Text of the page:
with students. In one instance, author Evan Handler spoke about his experiences
as a leukemia patient, which are chronicled in his book "Time on Fire."
Handler provided a patient's perspective on the physician's impact on care,
and how patients perceive the care they are given.
Another presentation, The View from the Other Side of the Examination
Table, offered viewpoints from doctors who have been patients. Jerold C.
Woodhead, M.D., UI associate professor of pediatrics and faculty advisor
for the orientation program, said the presentation helped students because
"the doctor who has been sick himself or herself can more effectively
say, 'Hey, this really had an impact on me' or 'This changed the way I
viewed my medical practice.'"
The Project Art program at the UI Hospitals and Clinics also contributed
to the week's events with the presentation, The Artist as Witness to Illness
and Recovery. Project Art director Mark Towner spoke about patients who
are able to cope with illness and express their feelings through artistic
expression. Project Art "added another dimension to our students'
ability to see how patients perceive their illnesses and the people involved
in their health care," Woodhead said.
The issues raised during the orientation week continue as an important
aspect of education throughout the academic year. Students are responsible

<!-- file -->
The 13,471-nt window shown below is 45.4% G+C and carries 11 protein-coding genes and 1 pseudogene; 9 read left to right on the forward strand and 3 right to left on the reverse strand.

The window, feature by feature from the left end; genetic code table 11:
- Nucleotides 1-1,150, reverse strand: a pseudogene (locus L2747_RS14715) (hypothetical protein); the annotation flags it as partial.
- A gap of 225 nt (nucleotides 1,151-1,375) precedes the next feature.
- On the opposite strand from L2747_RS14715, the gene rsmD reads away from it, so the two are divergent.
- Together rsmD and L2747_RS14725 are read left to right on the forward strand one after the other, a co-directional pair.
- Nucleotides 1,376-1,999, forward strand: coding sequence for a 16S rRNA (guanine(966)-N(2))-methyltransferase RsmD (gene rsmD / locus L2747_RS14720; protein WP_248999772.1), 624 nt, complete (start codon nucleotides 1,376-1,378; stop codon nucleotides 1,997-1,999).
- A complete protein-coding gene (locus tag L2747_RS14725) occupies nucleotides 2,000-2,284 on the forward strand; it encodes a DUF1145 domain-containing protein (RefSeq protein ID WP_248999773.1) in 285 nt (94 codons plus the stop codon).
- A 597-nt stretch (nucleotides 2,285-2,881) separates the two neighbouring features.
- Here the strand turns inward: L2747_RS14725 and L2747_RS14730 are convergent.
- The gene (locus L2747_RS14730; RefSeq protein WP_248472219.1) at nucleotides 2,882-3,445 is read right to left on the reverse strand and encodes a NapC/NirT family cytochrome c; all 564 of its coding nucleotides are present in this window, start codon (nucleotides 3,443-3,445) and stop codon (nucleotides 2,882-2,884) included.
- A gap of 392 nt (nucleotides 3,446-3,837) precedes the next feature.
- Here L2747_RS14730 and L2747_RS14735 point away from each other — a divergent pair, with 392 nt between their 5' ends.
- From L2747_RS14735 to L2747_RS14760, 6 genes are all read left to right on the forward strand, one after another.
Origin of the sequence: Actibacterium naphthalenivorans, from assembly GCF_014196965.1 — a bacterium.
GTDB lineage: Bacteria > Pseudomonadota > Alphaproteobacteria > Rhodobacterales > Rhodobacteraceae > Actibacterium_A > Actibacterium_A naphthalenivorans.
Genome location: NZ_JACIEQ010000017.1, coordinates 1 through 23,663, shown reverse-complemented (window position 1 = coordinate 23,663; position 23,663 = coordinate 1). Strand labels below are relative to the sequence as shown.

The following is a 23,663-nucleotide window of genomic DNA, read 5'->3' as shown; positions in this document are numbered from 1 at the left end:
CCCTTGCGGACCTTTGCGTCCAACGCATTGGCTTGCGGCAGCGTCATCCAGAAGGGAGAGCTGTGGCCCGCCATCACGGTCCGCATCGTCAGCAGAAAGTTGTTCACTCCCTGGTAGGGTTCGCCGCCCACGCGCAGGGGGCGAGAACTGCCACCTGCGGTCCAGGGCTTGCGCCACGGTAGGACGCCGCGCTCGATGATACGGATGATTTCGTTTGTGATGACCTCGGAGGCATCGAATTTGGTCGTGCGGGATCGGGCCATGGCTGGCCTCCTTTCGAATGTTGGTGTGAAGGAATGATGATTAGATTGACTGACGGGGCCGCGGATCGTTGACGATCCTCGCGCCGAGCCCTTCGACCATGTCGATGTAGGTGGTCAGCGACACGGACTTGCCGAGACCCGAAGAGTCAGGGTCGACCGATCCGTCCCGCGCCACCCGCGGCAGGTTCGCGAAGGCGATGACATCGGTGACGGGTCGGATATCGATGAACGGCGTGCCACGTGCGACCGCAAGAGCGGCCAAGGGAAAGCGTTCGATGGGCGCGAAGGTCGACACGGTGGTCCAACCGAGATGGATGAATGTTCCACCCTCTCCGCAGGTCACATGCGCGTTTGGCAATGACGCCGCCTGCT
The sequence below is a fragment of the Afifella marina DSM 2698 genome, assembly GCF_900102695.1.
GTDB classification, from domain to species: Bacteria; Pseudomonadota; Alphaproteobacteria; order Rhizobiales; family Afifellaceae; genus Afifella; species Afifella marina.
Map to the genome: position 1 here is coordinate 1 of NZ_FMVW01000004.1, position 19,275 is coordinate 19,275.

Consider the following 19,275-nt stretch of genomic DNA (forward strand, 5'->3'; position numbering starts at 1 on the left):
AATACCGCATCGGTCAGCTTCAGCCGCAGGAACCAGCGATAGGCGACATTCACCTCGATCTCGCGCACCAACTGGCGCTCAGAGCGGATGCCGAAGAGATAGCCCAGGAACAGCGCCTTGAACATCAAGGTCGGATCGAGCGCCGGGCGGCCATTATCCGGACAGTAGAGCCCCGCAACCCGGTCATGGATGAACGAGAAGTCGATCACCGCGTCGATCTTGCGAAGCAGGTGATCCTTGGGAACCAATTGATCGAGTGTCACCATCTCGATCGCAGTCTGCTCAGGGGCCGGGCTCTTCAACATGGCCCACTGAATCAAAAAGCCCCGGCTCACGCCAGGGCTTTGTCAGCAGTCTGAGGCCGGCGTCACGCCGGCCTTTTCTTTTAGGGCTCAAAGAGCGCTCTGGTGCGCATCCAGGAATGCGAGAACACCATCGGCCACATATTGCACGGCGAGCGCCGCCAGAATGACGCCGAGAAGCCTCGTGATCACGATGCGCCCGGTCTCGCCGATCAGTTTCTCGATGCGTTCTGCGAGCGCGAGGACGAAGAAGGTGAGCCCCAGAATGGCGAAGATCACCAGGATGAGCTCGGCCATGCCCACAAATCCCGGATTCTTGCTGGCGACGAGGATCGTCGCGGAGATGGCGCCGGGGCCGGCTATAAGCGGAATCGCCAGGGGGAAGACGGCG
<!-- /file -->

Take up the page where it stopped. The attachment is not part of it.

for ongoing assignments that reflect the seminars, lectures and small group
activities that make up the orientation week.
At the Clinical Beginnings ceremony and luncheon, students and faculty
recognized those who serve as role models for incorporating humanism into
medical practice. The class of 2000 honored George V. Lawry, M.D., UI associate
professor of internal medicine, for his teaching contributions. Six medical
residents at the UIHC were chosen for honors by the class of 1999. Bonnie
Ranson, M.D.; Daniel Ellsbury, M.D.; David Coppola, M.D.; Adil Husain,
M.D.; Mary Tjarks, M.D.; and Sarah Cada. M.D., were recognized as advocates
of humanism in medicine.
For Ellsbury, the award affirmed his own work and his attitudes toward
medical practice in general. "I felt honored to receive this award,"
he said. "As a parent of a child with multiple disabilities, I've
seen things from the receiving end of medicine. I have always hoped to
be the kind of physician that I would have wanted for my son, and have
endeavored through teaching to pass these insights on to students. This
award gives me confirmation that I have, to some degree, accomplished these
Ellsbury praised the orientation program as a guide for students making
the difficult third-year transition from the classroom to the clinic. "Bad
habits learned at this stage can quickly become permanent. This program
is an excellent way to guide students through this difficult transition
and direct them on the path to being a good doctor," he said.
The Arnold P. Gold Foundation is a non-profit organization dedicated
to finding creative and innovative ways of encouraging compassion in medical
practice and research. The UI was one of only five medical colleges across
the country chosen by the foundation to develop a program celebrating the
beginning of students' clinical years.